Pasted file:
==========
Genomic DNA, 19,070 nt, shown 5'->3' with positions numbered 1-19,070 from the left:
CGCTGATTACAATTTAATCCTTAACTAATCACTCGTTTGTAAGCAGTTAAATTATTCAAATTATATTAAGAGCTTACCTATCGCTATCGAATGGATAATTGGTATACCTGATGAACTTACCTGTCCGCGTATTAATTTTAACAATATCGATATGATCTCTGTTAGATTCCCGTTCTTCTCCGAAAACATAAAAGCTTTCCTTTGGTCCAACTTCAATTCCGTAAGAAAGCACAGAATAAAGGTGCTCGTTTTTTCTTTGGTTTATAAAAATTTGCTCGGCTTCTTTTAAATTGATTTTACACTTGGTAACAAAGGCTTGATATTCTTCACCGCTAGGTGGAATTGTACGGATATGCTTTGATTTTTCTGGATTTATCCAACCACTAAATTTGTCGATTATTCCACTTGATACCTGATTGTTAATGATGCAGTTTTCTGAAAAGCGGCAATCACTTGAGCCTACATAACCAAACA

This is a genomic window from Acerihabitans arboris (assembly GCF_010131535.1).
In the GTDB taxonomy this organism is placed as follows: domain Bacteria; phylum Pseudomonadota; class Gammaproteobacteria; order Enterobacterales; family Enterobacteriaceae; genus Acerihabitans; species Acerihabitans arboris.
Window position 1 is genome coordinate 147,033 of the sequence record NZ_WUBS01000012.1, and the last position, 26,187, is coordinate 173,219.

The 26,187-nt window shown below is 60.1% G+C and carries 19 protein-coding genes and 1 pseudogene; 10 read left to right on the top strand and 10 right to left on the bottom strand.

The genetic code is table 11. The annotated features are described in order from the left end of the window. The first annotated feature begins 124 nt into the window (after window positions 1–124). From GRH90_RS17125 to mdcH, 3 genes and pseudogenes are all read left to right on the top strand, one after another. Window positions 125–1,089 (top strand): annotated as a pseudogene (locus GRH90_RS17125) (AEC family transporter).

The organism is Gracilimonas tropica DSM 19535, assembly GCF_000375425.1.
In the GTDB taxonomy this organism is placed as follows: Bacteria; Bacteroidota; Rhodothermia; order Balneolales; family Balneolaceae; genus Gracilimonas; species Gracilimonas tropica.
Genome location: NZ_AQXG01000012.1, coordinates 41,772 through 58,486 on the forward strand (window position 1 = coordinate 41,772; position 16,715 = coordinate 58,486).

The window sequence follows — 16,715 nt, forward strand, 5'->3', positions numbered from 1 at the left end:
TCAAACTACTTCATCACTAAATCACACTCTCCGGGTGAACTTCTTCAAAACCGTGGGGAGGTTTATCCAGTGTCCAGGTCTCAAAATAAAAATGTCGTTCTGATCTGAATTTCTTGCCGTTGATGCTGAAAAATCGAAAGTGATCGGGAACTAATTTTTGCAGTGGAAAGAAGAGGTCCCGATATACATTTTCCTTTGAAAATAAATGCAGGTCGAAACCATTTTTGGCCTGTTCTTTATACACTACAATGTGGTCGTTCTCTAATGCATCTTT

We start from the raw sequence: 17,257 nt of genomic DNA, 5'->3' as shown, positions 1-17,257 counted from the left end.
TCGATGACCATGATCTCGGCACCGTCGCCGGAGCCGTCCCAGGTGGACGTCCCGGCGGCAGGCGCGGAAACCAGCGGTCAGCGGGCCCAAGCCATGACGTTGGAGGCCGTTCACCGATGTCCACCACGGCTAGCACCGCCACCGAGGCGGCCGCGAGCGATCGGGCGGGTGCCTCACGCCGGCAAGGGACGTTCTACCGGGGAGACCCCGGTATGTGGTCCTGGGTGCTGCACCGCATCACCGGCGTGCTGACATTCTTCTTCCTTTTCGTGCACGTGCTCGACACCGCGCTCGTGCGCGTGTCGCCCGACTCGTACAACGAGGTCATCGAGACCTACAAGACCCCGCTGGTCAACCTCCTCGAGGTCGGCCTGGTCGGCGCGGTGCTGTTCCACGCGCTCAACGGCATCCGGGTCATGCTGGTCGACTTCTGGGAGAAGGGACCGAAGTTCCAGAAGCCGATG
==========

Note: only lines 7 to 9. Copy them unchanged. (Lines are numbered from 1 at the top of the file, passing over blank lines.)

The genetic code is table 11. The annotated features are described in order from the left end of the window. The first annotated feature begins 124 nt into the window (after window positions 1–124). From GRH90_RS17125 to mdcH, 3 genes and pseudogenes are all read left to right on the top strand, one after another. Window positions 125–1,089 (top strand): annotated as a pseudogene (locus GRH90_RS17125) (AEC family transporter).

The organism is Gracilimonas tropica DSM 19535, assembly GCF_000375425.1.
In the GTDB taxonomy this organism is placed as follows: Bacteria; Bacteroidota; Rhodothermia; order Balneolales; family Balneolaceae; genus Gracilimonas; species Gracilimonas tropica.